Naïjou / Naïji (apiary / apiary pens)

Naiji are usually found on the edge of cultivated areas, or forests at the base of sloping sites.

Typology Converted site

Period Various

Accessibility No

Visitable Yes

The naiji of Tende (apiaries), also found in La Brigue under the name Ca d’arbine, are high stone enclosures intended to protect hives against predators, thefts, herds and cold winds. They contained between 40 and 80 apiaries. They are found between 800 and 1200 m altitude.

These enclosures built in a slope, are generally rectangular at the bottom and rounded at the top in order to deflect the stones rolling on the slope, return the pressure of the snow sliding in the slope (arch effect), and promote the winter sun heated air circulation inside the enclosure from 50 to 150 m². The walls are 3 to 5 meters high. These apiaries contained between 40 and 80 hives. Most of them are built from uncut dry stone, but nearly a third have been built with lime mortar. The top of the peripheral wall is covered with lauzes (local tiles) protecting it from the weather.

The naiji are oriented between south-east and south-west to boost hives warming in winter.

One can enter the pen by a side door on the lower level, opening onto a small flower garden. In a corner of this low terrace, a small shed (ciabot) could be leaning against the pen.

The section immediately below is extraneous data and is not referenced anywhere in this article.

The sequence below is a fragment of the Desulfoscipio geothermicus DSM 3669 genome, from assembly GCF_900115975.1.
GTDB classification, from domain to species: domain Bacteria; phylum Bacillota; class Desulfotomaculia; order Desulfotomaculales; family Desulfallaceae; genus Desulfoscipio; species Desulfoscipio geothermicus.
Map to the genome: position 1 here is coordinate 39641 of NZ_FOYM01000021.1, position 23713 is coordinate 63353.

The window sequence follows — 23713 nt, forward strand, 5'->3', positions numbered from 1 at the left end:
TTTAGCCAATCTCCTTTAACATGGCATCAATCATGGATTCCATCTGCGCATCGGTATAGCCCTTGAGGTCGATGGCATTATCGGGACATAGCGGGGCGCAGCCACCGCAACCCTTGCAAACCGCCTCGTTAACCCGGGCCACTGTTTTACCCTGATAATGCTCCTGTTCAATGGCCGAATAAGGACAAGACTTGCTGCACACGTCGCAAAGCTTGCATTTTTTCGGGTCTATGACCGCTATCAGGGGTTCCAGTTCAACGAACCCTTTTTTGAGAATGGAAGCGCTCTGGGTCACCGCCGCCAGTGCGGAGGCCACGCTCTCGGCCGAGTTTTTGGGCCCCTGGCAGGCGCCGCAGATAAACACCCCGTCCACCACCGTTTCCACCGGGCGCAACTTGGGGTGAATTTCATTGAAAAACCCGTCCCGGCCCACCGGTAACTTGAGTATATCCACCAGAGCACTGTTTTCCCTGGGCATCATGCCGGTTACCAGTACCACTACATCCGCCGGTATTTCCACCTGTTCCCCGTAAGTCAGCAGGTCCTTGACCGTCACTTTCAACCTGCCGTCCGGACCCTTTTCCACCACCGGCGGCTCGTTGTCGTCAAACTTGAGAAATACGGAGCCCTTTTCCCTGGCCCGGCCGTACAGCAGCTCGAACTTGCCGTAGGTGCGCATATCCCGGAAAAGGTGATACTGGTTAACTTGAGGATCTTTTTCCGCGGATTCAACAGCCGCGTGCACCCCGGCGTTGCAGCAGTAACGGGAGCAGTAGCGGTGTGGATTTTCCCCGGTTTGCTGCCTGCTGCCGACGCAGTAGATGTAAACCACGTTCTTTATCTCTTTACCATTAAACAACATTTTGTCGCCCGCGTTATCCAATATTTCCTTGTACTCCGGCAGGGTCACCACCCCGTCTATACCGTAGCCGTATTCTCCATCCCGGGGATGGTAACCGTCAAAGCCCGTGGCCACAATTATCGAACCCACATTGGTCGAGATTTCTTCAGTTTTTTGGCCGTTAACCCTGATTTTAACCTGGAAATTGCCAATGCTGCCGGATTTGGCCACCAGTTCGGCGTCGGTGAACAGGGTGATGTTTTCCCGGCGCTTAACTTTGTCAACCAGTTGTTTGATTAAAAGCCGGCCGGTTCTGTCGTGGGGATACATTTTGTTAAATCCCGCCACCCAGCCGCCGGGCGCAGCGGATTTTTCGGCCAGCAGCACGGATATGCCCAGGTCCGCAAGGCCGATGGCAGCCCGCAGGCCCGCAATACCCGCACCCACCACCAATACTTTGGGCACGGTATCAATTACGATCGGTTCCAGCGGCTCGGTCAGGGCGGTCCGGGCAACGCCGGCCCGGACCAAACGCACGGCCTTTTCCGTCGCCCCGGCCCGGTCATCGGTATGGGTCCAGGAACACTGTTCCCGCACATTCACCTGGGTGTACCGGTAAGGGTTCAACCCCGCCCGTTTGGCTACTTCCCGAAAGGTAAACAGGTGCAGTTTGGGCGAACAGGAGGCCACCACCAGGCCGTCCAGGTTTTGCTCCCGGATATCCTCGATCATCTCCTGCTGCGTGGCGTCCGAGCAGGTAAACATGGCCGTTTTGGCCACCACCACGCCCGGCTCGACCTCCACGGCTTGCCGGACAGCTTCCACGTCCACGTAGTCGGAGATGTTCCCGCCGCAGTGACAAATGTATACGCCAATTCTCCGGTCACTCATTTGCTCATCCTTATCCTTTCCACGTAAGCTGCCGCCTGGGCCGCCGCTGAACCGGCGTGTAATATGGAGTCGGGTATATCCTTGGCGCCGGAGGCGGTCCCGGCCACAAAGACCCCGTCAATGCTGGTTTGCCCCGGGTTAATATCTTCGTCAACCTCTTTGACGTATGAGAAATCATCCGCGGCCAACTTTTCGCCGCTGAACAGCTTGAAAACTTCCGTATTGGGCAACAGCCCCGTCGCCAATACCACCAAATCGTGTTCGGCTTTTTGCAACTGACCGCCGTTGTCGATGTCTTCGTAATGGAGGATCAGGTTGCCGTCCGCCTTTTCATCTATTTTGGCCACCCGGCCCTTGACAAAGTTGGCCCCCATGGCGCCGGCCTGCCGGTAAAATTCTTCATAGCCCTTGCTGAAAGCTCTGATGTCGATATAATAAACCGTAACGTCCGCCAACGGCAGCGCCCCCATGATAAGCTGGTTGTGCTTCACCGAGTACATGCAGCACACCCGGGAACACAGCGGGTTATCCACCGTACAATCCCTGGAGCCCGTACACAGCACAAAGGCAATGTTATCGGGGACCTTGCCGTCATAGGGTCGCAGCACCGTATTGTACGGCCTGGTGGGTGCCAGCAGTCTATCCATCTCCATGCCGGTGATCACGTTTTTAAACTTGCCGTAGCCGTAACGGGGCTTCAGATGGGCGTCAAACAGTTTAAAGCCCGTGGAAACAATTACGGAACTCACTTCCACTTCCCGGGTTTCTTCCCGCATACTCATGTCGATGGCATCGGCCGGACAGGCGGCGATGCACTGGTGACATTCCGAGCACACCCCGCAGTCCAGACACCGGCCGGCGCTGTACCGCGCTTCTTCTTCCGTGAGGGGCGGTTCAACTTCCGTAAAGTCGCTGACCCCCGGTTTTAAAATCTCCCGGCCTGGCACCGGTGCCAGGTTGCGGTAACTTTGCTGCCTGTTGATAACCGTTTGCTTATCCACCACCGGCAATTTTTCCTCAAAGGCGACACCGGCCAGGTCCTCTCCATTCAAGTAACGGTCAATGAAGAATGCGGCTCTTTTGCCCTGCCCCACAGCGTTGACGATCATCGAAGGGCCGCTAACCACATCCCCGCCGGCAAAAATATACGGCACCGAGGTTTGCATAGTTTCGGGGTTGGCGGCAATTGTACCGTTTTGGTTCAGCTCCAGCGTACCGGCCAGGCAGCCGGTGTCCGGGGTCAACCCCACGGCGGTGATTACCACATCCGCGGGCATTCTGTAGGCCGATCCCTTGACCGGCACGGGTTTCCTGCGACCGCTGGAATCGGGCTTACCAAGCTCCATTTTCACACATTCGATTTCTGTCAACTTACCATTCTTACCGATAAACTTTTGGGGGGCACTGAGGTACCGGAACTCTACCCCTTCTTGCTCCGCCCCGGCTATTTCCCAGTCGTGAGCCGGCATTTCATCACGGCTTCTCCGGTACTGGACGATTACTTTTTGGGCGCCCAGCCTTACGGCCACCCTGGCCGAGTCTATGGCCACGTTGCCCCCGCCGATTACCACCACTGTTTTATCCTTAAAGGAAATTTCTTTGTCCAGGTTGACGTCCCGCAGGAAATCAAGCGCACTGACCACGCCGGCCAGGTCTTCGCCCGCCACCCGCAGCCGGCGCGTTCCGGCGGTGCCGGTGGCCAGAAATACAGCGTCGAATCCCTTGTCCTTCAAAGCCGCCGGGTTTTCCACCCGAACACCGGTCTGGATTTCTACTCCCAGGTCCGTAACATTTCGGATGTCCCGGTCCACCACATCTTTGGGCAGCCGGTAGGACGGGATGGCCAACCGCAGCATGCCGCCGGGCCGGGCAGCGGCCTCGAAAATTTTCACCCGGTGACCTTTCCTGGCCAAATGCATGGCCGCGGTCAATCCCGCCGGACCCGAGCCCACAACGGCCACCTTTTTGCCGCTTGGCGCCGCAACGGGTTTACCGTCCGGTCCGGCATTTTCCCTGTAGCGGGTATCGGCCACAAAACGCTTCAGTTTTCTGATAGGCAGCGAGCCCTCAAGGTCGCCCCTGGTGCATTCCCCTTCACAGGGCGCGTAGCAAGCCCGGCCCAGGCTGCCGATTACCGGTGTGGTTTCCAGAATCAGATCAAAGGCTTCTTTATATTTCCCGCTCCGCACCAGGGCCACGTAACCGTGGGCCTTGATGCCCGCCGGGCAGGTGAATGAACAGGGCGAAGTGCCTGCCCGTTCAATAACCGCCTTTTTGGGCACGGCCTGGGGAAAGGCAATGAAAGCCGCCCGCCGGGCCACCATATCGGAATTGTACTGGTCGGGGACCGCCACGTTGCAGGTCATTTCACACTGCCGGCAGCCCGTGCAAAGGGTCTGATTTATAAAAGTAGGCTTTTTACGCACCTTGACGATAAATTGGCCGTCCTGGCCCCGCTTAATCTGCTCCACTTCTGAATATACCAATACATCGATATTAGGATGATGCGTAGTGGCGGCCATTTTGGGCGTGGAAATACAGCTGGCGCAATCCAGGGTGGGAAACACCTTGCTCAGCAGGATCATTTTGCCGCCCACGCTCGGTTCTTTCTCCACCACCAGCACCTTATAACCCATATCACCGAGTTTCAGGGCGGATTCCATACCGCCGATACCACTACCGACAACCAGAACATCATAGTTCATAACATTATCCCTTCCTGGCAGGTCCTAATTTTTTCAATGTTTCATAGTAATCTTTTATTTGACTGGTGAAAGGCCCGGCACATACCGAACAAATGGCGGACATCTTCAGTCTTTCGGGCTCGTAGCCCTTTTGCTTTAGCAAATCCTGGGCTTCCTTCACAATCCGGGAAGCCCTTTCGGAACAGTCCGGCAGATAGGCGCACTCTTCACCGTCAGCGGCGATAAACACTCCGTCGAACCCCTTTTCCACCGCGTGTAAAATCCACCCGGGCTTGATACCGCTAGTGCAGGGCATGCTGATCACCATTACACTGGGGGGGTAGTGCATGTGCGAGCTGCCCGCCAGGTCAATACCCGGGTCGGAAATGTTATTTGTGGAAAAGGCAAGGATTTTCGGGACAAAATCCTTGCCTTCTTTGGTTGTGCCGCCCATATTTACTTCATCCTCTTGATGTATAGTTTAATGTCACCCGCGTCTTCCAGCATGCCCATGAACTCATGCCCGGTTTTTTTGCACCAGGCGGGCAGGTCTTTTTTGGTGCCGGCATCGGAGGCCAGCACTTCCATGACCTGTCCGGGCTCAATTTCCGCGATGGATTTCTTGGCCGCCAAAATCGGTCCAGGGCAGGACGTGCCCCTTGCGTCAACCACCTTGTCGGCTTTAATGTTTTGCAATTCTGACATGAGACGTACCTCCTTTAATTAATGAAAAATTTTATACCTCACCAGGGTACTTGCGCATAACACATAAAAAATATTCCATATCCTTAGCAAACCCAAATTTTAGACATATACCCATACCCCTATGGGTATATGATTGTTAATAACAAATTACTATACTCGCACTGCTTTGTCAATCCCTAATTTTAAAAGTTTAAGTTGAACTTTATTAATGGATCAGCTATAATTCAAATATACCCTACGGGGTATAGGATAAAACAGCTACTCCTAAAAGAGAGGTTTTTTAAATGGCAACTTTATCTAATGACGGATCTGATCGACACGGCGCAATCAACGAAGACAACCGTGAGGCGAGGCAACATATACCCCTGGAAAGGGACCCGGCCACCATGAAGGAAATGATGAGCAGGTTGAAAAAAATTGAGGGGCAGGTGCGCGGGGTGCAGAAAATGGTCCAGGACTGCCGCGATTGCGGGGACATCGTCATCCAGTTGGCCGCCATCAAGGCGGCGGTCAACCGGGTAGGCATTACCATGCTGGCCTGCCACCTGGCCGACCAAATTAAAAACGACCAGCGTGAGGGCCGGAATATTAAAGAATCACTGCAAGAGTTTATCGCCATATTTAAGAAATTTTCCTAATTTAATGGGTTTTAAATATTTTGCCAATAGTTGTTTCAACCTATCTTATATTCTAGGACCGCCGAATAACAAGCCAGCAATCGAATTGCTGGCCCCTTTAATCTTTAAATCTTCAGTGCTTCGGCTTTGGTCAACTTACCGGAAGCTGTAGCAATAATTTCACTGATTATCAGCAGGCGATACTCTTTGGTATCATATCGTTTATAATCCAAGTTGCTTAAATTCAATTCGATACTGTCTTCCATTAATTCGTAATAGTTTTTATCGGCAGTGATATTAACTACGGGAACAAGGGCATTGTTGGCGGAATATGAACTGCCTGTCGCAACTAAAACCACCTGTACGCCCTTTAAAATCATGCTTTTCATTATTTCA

Inside, the slope is set up in small terraces on which are aligned the hives. A lateral staircase makes it possible to go from one level to another.

Although it is found in the nearby valleys, the largest concentration of “bee houses” is located in Haute-Roya, La Brigue and Tende, The harsher climate than the average one in Roya valley, and the importance of pastoralism could have favored this form of beekeeping.

The higher temperature inside the Naïjou cubicles favored the spring laying of the queen and thus the early swarming allowing the production in the first year of a new hive.

Naïjou are generally not far from a water point (gully, river, spring) and from honey plants and trees. Their position at the bottom of valleys allowed the bees to forage and drink upstream, and then down again, easily loaded.

Conditions of visit

Some Naïji are in the immediate vicinity of the roads serving the town, others were built in more or less isolated places.

All configurations possible, from roadside to steep paths.

Restricted tours (private properties)


Additional information


  • Masetti Luigi Nino, Les apiers de la haute vallée de la Roya, Mémoires de l’lnstitut de Préhistoire et d’Archéologie des Alpes-Maritimes, tome XXXVII, Editions IPMM, 1995.
  • Magazine Le Haut-Pays, Les Editions du Cabri, Breil-sur-Roya :
    – Lanteri Minet Eugène, Propos apicoles, N° 9 avril 1997
    – Masetti L N, Les maisons des abeilles de la Roya (1), N° 28 avril 1994.
    – Masetti L N, Les maisons des abeilles de la Roya (2), N° 29 août 1994
    – Masetti L N, L’apiculture dans la vallée de la Roya, N° 30 décembre 1994.
    – Masetti L N, Les maisons d’abeilles de la Roya (3) N° 34 décembre 1995.
    – Masetti Luigi, Abeilles, éperviers et ours, N° 67 décembre 2006.

Useful links

Non documenté.